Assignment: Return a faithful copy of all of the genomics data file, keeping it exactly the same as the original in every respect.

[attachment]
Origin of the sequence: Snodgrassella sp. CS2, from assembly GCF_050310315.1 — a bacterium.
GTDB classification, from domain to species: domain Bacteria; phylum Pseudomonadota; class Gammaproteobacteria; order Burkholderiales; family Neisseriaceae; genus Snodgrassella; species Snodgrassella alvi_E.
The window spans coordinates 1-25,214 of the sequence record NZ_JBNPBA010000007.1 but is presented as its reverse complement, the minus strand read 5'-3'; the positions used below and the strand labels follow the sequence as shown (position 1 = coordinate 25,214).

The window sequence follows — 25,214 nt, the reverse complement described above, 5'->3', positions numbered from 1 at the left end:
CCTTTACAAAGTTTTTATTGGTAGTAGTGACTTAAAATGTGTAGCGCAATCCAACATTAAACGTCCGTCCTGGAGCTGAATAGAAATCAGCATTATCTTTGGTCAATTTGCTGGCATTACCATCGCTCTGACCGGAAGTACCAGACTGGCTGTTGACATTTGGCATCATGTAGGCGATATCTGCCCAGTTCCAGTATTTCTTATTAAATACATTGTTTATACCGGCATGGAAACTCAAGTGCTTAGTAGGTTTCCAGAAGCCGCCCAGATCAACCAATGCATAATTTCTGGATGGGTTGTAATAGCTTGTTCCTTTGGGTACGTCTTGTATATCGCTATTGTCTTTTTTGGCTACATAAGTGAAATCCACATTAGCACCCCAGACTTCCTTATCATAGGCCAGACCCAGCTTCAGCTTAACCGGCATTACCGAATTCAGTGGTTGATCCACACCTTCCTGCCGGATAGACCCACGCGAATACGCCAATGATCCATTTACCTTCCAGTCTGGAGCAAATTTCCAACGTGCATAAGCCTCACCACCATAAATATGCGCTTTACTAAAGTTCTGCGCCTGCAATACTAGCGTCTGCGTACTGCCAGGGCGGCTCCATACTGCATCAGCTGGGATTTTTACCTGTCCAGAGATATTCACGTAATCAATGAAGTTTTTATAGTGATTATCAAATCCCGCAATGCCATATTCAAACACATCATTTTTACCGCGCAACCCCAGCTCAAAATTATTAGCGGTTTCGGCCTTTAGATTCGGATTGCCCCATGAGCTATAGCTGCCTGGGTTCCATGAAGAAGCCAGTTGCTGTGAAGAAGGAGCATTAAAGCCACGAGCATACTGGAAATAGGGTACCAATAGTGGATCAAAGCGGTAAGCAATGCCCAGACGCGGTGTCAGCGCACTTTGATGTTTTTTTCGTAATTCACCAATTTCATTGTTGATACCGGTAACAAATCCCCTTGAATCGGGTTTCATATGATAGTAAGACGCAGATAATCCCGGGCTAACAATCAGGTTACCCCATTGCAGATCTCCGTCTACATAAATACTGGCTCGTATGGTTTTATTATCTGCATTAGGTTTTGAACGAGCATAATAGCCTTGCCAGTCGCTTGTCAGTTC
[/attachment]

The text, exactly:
Origin of the sequence: Snodgrassella sp. CS2, from assembly GCF_050310315.1 — a bacterium.
GTDB classification, from domain to species: domain Bacteria; phylum Pseudomonadota; class Gammaproteobacteria; order Burkholderiales; family Neisseriaceae; genus Snodgrassella; species Snodgrassella alvi_E.
The window spans coordinates 1-25,214 of the sequence record NZ_JBNPBA010000007.1 but is presented as its reverse complement, the minus strand read 5'-3'; the positions used below and the strand labels follow the sequence as shown (position 1 = coordinate 25,214).

The window sequence follows — 25,214 nt, the reverse complement described above, 5'->3', positions numbered from 1 at the left end:
CCTTTACAAAGTTTTTATTGGTAGTAGTGACTTAAAATGTGTAGCGCAATCCAACATTAAACGTCCGTCCTGGAGCTGAATAGAAATCAGCATTATCTTTGGTCAATTTGCTGGCATTACCATCGCTCTGACCGGAAGTACCAGACTGGCTGTTGACATTTGGCATCATGTAGGCGATATCTGCCCAGTTCCAGTATTTCTTATTAAATACATTGTTTATACCGGCATGGAAACTCAAGTGCTTAGTAGGTTTCCAGAAGCCGCCCAGATCAACCAATGCATAATTTCTGGATGGGTTGTAATAGCTTGTTCCTTTGGGTACGTCTTGTATATCGCTATTGTCTTTTTTGGCTACATAAGTGAAATCCACATTAGCACCCCAGACTTCCTTATCATAGGCCAGACCCAGCTTCAGCTTAACCGGCATTACCGAATTCAGTGGTTGATCCACACCTTCCTGCCGGATAGACCCACGCGAATACGCCAATGATCCATTTACCTTCCAGTCTGGAGCAAATTTCCAACGTGCATAAGCCTCACCACCATAAATATGCGCTTTACTAAAGTTCTGCGCCTGCAATACTAGCGTCTGCGTACTGCCAGGGCGGCTCCATACTGCATCAGCTGGGATTTTTACCTGTCCAGAGATATTCACGTAATCAATGAAGTTTTTATAGTGATTATCAAATCCCGCAATGCCATATTCAAACACATCATTTTTACCGCGCAACCCCAGCTCAAAATTATTAGCGGTTTCGGCCTTTAGATTCGGATTGCCCCATGAGCTATAGCTGCCTGGGTTCCATGAAGAAGCCAGTTGCTGTGAAGAAGGAGCATTAAAGCCACGAGCATACTGGAAATAGGGTACCAATAGTGGATCAAAGCGGTAAGCAATGCCCAGACGCGGTGTCAGCGCACTTTGATGTTTTTTTCGTAATTCACCAATTTCATTGTTGATACCGGTAACAAATCCCCTTGAATCGGGTTTCATATGATAGTAAGACGCAGATAATCCCGGGCTAACAATCAGGTTACCCCATTGCAGATCTCCGTCTACATAAATACTGGCTCGTATGGTTTTATTATCTGCATTAGGTTTTGAACGAGCATAATAGCCTTGCCAGTCGCTTGTCAGTTC